Tesla Trademark Dispute in China Resolved

By Joseph Mandour on August 28, 2014

teslaLos Angeles – U.S. electric automaker Tesla Motors Inc. says it has reached an amicable resolution to a trademark disagreement in China clearing the way for CEO Elon Musk’s plans to expand as the world’s largest auto market. This is the second time that Tesla has declared that the disagreement with Chinese businessman Zhan Baosheng has concluded. Baosheng had already registered the Tesla trademark prior to the California-based automaker coming to China. In January, Tesla had announced that the matter had been resolved. But then last month, Zhan filed to bring Tesla to court.  In its latest announcement, Tesla states that the issue has now been “completely resolved.”

Tesla has an ambitious plan for growth in China, which has recently unveiled a number of incentives, such as tax cuts and purchase subsidies to help boost the sale of electric cars.  As part of the deal, Zhan has agreed to have Chinese officials finalize the process of canceling the Tesla trademarks that he had registered or applied for, at no cost to Tesla.  In addition, Tesla and Zhan also reached commercial terms to transfer certain Internet domain names, including tesla.cn and teslamotors.cn, to Tesla.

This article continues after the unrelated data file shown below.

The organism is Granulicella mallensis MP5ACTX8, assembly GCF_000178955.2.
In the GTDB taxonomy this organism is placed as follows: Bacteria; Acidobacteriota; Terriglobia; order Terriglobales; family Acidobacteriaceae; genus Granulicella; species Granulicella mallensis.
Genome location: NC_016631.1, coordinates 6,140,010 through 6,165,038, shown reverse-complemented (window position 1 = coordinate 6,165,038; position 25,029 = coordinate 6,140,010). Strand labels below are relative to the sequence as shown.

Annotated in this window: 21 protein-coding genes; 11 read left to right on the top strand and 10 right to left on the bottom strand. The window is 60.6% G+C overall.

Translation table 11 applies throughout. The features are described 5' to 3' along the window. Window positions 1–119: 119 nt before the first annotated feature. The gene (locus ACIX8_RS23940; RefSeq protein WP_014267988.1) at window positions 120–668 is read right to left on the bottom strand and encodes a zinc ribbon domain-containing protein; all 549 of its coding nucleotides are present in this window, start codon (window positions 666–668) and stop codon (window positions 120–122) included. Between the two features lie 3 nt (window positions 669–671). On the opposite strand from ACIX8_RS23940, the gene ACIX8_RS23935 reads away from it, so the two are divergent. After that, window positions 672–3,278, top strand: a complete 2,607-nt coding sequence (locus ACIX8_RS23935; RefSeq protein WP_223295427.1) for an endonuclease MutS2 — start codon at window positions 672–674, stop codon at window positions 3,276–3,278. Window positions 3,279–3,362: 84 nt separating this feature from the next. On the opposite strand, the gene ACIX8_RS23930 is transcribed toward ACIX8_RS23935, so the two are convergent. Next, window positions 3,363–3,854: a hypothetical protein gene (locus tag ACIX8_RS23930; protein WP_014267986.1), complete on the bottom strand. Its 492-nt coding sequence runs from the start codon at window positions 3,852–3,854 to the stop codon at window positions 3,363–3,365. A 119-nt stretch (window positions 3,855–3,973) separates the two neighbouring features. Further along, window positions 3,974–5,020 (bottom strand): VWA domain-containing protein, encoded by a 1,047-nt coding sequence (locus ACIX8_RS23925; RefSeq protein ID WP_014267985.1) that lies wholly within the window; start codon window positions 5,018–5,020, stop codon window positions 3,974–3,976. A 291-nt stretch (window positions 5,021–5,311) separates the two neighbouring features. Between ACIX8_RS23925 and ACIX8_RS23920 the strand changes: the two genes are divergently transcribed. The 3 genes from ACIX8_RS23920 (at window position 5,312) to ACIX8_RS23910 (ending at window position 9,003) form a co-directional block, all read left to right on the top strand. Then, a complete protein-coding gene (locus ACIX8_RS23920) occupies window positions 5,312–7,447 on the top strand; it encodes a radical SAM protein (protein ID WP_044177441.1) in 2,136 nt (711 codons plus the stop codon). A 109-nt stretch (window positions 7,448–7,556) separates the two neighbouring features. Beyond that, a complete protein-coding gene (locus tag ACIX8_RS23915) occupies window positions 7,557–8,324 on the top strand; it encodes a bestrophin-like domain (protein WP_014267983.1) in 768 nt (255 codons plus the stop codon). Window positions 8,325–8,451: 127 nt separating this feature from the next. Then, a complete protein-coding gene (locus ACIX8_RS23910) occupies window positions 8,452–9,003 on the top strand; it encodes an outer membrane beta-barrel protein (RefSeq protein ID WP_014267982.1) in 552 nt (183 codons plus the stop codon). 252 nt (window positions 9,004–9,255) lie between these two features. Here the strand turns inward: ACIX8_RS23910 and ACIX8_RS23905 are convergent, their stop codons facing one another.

This dispute between Zhan and Tesla is not the first time that an American company was forced to purchase its own trademark in China. Other corporations, such as Apple and Unilever, have had similar issues in the past.  China’s trademark laws follow a first-to-file principle that rewards “squatters” or “trademark trolls” who have targeted valuable foreign brands and registered them as their own.  This puts corporations entering China in a position where they have to rebrand their products, get involved in a legal battle in China, or pay big money to buy back the trademark.

Zhan, who is based in Guangdong, registered the trademarks to the Tesla name both in English and Chinese in 2006.  He has also tried to sell the label to the U.S. company in the past, but negotiations were not successful. Now, with the resolution, Tesla will have undisputed rights to its trademarks in China.

Tesla began deliveries of its Model S luxury electric cars in China earlier this year and Musk plans to grow the company’s brands further in the country.  Large automakers such as General Motors and Ford are also fighting for market share in China, which is now the world’s largest market for automobiles.

 

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